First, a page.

There’s part of me that wonders what happened in Oz after the Wizard was revealed to not be so great and powerful. Were they incredibly disillusioned? Did some just reject reality and hold on to the fantastical image that the middle aged man presented? I mean this was a guy that inspired people to burst out in song because of the wonderful things he did. To find out he was a fraud had to be crushing.
The situations are not quite as dramatic, but the last couple of weeks have been marked by reports that two hugely influential megachurches have been pulling levers to present a not-totally truthful image.
First there was a news story about a document on Elevation Church’s website about how to conduct mass “spontaneous baptisms.” This included planting 15 people to come forward when the invitation was extended and having them walk through the most visible places. This and other parts of the report are troubling for a variety of reasons that many other have covered.
Then yesterday there was the report that Mars Hill Church in Seattle paid a firm over $200,000 to get pastor Mark Driscoll’s book on the New York Times Bestseller List. This is not just a marketing firm, but the organization also buys thousands and thousands of books in select locations. While not illegal, the practice is frowned upon by the companies that publish bestseller lists.
Both of these Oz-ian methods were successful. Elevation’s spontaneous baptisms are known for their tidal wave of converts. Driscoll’s book spent a week on the New York Times Bestseller List which means “New York Times Bestselling Author” can proceed his name for whatever books he writes henceforth (or until print dies).
But the fact of the matter is both of these scenarios involve some sleight of hand, some misdirection. The fifteen people at the spontaneous baptisms are not responding to a decision to change their life by following Jesus. They’re part of a show to get things rolling. Driscoll may not have actually sold enough to get on a bestseller’s list. They just dropped two hundred grand on a company that has figured out how to work the system. Let’s be direct here: this is deception.
One might respond that, sure, these methods are a little underhanded, but don’t the ends justify the means? More people were baptized. More marriages may potentially be saved by a book (the latter one is more of a dubious hypothesis from what I know of the book, but I’ll play along, hypothetical person). Lives are changed and, in the end, isn’t that all that really matters?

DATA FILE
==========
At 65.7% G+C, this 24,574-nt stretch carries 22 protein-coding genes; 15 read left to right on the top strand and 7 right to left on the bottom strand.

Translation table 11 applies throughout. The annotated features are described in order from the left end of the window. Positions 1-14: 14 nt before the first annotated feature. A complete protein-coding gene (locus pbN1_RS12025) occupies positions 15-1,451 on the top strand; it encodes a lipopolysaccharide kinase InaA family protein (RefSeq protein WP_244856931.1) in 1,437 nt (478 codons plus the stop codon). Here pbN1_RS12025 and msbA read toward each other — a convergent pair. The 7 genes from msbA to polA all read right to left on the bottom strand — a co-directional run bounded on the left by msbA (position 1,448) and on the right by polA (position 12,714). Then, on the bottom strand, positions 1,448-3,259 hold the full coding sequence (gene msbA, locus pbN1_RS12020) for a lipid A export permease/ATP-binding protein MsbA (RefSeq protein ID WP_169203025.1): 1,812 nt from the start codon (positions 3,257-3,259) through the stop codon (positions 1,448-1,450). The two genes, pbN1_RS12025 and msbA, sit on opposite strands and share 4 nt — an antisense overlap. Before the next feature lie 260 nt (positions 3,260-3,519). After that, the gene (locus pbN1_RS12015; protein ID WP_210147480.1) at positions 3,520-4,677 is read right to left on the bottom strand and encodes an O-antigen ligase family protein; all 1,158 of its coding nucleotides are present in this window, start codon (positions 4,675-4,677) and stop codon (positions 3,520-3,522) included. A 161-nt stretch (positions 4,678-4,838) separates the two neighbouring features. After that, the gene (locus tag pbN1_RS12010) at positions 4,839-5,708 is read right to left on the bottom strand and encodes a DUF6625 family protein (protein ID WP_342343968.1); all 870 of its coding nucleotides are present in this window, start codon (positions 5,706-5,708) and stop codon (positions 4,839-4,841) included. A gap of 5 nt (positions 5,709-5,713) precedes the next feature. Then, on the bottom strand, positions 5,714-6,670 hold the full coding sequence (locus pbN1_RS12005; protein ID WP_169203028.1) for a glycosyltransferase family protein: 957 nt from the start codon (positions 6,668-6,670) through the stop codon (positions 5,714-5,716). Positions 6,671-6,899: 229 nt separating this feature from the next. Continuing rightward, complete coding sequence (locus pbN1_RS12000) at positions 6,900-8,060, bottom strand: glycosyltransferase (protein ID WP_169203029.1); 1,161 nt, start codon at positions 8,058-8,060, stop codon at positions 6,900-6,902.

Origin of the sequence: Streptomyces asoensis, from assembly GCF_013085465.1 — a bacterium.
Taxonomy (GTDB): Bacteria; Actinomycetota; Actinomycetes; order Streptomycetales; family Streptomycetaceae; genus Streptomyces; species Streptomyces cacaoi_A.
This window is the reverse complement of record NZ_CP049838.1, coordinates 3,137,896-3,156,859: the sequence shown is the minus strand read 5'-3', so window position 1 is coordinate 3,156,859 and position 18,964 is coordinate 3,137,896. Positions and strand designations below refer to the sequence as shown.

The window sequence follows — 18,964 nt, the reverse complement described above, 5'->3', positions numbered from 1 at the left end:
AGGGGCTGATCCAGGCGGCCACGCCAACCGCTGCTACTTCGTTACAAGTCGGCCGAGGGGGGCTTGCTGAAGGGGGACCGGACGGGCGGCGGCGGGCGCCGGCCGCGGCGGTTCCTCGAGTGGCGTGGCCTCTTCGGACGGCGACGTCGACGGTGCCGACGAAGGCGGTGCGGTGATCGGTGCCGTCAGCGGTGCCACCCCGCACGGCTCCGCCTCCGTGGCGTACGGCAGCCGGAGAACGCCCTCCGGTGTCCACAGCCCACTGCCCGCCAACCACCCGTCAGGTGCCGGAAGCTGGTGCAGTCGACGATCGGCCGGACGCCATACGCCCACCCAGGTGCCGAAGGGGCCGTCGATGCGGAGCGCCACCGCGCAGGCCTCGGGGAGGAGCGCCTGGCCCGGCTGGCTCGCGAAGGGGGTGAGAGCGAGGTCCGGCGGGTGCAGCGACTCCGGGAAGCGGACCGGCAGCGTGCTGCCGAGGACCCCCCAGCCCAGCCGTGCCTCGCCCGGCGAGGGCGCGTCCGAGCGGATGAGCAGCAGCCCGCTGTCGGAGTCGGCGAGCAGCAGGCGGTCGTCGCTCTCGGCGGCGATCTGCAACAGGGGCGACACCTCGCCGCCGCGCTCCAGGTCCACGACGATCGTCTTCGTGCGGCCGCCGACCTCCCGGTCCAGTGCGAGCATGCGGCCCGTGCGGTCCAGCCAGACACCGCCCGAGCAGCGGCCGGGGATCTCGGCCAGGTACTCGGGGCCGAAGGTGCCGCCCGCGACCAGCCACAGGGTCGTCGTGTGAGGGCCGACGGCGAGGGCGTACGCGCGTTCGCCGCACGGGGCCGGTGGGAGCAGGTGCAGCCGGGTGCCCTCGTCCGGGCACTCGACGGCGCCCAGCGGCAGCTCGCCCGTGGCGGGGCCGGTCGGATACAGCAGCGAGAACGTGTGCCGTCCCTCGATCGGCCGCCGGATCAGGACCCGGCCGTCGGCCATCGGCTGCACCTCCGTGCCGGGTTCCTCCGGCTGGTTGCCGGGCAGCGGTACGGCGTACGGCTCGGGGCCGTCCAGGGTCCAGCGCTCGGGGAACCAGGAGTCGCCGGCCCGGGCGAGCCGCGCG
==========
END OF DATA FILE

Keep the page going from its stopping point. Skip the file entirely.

That’s where it gets difficult because, despite the great qualms I have with these two institutions, I cannot deny that there are people that are sincerely changed by their respective ministries. At the same time, I can’t help but wonder what happens to some of those folks when the curtain is pulled back. Are they devastated? Do they question their commitment or their strength of their marriage? I’m sure many do not have these questions, but I bet there are definitely some. And I wonder if those people are not now farther from God because they were played by the church.
Don’t get me wrong: commitments genuinely made under emotional manipulation or whatever else can still be genuine commitments. But why the crap would someone play fast and loose with honesty and transparency when we are dealing with people’s lives? Why risk people finding out that the mirrors and smoke are just that and then have them run further away from the church?
I am not saying that these practices were malicious on the part of the parties responsible. I’m sure they had the best of intentions. At the very least, I hope they did.
But honestly, I think this shows a lack of faith. In both cases, it attests to the belief that numbers and status is what moves people hearts. Why not trust the invitation offered by Jesus is enough? If you’ve written a book that you believe has a good message for people, why not just trust that—bestseller list or no bestseller list—the message will get out to people? Do we believe that the gospel is enough when we use the less genuine methods of the world to make it look popular?
I hold onto the fact that God is a living God that still moves in real and often surprising ways. Our job is to be faithful to the way of Jesus. Deceit or misdirection is not the way of Jesus. He told his followers to “Come and see” and there was no curtain to pull back. People came, they saw, and they wanted to follow him. Others did not, but that’s part of how this works. We have to recognize that floods of people are not always going to come to Jesus. His way is not easy.
When we try to manufacture these great and powerful events in ways that are not totally honest, the question of people being hurt is not “if” but “when.” And we are not just talking about the people that are taken in nor just the churches of Oz. It hurts all of us. It hurts the Church. It confirms stereotypes and gives critics another argument.
We’ve got to stop this kind of crap. We need to trust that Jesus really is enough.